You know that feeling – happily munching on the sourdough and marmite breakfast toast when suddenly there’s a stone clattering about in the mix. How can this be?
If you are young and your teeth are white and shiny – then there probably is a stone in the mix and as long as you don’t crunch it – all will be well.
However, if you are not so young and your teeth are rickety like mine – there’s probably a lump of dentistry in there. And you know what that means don’t you. Dentist is what it means. Usually.
However, for us beekeepers there is another possible, albeit temporary solution. Read on…
Continue reading Beeswax Fillings
Christmas is one of the four quarter days which mark the changing of the seasons.
The four quarter days are:
- Lady day or the Feast of the Annunciation 25th March;
- Midsummer’s day around 25th June;
- Michaelmas 29th September;
- Christmas 25th December – lest we forget. Fat chance.
They all approximately coincide with either an equinox or a solstice.
So – the banana thing. Here’s what was left after a month, a black and shrivelled thing with a strong smell of propolis. But what are the conclusions if any? Continue reading Chalkbrood Banana Results
Have you heard the Banana Thing – the one about the banana in the beehive?
While there is ‘anecdotal evidence’ for bananas as a cure for chalkbrood – it is not scientifically proven.
However, it isn’t scientifically disproven either and there’s no smoke without fire. Read on… Continue reading Chalkbrood and the Banana Thing
By now we are all familiar with the mesh floor aka Varroa floor as part of our Integrated Pest Management. There are obvious benefits to these but there are also a few snags and an unexpected flaw: Continue reading Varroa Floor Flaw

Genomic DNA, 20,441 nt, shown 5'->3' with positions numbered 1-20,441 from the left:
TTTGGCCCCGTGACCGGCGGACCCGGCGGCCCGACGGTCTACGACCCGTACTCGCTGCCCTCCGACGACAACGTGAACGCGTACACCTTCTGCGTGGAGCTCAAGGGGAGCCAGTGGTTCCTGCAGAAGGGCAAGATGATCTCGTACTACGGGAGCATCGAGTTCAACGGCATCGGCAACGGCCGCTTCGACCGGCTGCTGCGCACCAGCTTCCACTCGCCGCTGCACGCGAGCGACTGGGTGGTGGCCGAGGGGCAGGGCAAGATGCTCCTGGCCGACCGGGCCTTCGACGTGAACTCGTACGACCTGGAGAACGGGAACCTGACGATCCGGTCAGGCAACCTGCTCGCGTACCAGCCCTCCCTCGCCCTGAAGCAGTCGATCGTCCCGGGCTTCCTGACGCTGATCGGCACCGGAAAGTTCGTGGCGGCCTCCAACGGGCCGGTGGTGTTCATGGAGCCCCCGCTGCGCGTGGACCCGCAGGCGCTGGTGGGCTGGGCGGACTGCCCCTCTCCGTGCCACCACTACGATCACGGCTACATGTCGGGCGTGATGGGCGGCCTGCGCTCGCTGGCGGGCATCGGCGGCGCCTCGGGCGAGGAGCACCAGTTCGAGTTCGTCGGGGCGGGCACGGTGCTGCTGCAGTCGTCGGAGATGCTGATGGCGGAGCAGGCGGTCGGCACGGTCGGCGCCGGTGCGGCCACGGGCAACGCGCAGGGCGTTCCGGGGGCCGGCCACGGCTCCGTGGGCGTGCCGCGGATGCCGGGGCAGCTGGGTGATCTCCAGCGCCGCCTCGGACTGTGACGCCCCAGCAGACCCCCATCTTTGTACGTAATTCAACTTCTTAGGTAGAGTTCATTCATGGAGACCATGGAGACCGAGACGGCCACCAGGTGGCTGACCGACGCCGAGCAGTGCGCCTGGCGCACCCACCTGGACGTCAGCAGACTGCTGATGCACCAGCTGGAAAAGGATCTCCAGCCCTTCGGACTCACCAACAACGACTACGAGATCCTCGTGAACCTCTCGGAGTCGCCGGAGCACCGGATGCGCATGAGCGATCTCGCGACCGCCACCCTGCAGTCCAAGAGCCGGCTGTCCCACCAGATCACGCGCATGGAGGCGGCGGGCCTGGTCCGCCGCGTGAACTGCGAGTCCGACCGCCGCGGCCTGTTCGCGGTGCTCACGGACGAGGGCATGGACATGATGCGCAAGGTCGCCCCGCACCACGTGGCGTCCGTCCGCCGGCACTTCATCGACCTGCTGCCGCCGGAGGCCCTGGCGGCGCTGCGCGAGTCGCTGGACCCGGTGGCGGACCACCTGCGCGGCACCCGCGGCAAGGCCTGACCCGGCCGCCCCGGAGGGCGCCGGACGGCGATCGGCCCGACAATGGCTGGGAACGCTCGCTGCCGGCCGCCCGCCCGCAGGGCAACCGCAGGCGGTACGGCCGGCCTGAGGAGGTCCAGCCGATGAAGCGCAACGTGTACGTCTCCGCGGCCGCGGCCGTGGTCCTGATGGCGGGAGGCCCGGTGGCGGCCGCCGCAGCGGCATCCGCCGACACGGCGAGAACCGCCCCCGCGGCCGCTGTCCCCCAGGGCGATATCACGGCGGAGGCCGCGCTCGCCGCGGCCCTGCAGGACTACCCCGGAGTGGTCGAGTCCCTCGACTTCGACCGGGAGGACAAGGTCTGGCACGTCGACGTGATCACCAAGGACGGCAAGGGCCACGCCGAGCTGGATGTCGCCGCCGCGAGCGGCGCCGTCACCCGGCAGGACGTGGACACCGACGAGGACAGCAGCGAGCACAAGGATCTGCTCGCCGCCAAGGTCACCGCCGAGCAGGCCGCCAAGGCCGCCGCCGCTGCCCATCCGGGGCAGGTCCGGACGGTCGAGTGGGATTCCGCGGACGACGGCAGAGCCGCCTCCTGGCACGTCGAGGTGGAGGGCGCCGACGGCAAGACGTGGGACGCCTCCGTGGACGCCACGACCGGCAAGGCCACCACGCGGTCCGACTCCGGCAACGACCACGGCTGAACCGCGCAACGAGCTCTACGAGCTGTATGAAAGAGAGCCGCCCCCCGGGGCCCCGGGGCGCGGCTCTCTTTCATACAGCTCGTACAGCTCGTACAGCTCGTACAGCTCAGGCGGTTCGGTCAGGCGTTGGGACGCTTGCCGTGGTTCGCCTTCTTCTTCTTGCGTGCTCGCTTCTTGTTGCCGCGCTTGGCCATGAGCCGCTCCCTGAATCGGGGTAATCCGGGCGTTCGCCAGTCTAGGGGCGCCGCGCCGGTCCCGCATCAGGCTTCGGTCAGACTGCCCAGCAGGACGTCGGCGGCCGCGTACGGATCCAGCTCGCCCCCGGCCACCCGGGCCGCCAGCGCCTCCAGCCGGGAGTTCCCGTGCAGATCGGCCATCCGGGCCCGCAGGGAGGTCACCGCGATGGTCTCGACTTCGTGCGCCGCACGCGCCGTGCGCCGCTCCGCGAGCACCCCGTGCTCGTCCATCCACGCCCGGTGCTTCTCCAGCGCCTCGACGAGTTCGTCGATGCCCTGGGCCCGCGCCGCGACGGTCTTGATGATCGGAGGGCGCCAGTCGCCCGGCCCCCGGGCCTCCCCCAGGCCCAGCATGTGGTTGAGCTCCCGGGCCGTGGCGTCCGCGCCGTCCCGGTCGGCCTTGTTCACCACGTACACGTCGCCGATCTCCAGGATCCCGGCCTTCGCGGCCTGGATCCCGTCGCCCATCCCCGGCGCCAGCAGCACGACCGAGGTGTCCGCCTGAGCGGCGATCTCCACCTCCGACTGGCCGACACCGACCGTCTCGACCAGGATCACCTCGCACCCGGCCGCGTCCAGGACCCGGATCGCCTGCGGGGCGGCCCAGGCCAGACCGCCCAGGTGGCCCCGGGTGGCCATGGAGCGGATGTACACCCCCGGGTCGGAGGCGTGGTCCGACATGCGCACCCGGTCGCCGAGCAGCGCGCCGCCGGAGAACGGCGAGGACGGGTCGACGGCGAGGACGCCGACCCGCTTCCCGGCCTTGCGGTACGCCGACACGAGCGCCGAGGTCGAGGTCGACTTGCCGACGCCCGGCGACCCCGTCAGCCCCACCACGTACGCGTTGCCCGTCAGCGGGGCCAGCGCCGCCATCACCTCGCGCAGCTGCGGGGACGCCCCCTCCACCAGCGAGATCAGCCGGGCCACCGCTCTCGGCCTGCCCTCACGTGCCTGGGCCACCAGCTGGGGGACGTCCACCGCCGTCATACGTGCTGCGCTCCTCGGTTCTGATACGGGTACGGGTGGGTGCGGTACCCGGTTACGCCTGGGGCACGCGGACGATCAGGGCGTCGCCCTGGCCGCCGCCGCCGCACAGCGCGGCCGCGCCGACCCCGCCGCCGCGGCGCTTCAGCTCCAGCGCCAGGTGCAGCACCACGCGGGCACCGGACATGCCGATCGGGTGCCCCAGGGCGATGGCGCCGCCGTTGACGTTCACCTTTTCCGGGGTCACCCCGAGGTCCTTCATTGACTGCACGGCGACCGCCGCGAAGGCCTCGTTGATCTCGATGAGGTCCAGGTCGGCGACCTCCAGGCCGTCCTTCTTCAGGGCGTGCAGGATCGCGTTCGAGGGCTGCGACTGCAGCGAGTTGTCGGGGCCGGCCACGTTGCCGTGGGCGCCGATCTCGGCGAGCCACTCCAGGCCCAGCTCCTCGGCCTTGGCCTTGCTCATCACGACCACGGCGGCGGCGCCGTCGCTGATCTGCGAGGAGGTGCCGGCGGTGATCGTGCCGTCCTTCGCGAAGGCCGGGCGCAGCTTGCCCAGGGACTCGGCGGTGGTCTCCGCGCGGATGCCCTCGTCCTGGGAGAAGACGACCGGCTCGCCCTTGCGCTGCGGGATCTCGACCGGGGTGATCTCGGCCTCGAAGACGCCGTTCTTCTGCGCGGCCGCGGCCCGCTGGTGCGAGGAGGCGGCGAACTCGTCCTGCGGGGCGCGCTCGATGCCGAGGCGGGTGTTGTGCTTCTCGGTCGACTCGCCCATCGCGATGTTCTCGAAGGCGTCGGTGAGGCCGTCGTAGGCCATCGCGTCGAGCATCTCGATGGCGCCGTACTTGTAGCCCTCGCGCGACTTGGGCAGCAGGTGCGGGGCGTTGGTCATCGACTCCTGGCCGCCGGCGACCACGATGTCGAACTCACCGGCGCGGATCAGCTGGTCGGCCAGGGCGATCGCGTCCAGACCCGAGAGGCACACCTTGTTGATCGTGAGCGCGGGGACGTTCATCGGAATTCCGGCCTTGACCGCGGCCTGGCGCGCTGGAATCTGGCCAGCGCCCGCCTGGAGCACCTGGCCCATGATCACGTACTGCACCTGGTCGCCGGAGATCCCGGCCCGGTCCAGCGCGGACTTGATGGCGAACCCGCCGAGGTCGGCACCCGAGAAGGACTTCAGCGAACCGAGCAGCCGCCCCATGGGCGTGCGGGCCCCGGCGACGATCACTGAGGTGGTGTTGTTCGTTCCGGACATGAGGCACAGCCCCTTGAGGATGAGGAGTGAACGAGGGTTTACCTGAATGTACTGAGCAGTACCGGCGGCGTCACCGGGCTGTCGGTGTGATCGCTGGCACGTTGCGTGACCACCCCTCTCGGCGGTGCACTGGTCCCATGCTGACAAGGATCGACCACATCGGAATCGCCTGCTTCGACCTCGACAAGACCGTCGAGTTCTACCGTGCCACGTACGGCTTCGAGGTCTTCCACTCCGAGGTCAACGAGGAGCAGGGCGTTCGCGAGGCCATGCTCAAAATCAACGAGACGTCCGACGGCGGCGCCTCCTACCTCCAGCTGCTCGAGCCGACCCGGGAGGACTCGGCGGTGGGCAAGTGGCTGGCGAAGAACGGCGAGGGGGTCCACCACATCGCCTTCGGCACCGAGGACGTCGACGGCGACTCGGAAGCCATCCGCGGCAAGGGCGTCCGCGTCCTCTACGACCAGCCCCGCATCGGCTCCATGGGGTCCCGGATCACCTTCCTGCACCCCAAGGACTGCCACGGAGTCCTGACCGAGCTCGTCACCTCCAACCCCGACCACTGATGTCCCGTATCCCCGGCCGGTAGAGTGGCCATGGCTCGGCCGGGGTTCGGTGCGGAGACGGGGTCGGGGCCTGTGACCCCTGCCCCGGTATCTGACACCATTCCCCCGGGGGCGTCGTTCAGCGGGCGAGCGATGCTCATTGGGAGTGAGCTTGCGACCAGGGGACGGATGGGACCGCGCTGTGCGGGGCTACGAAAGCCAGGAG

The shook swarm can be used in swarm prevention and comb replacement. It can also be used in disease control. It may appear brutal but it works and once they get over the shock the bees seem to appreciate it and go like stink to get back on track. Continue reading Shook Swarm
Here’s a honey recipe to help you forget your cold or flu or whatever it is that ails you.
- 50mls gin
- 15mls lemon juice
- 10 mls honey
- 5 mls water
- Mix all the ingredients together;
- Pour over 3 ice cubes;
- Add a slice of lemon.
Repeat as necessary.
Of course if you have ivy honey – use that, as it is said to be especially good for colds and chesty coughs.
Click here for more recipes
Click here for more about ivy honey
Click here for how to get a crop of ivy honey
Click here for more about ivy as a bee tree
It is well known that some colonies of bees have traits such as grooming or hygienic behaviour which make them better able to cope with Varroa. Pinpointing such colonies with the aim of selectively breeding from them can be a challenge. There are several different methods and they range from the meticulous to the downright ruthless. Continue reading How to Breed Varroa Resistant Bees
The methods that bees use to cope with Varroa are the subject of much research. The ones we know about fall into two broad categories: Grooming and Hygienic Behaviour… Continue reading Varroa Resistant Bees
Mite Away Quick Strips (MAQS) were the beekeepers’ Great White Hope but the results this spring are not great – has something unexpected interfered or were our expectations unrealistic?
The first spring inspections of 2015 have been a bit of a shock. Not that I’ve had many losses – only about 5% – and the cause seems to have been queen failure (Click here for guidance on how to conduct a post mortem). The rest are mainly good and strong heading into the summer.
However there are problems out there… Continue reading MAQStrips – Do they work?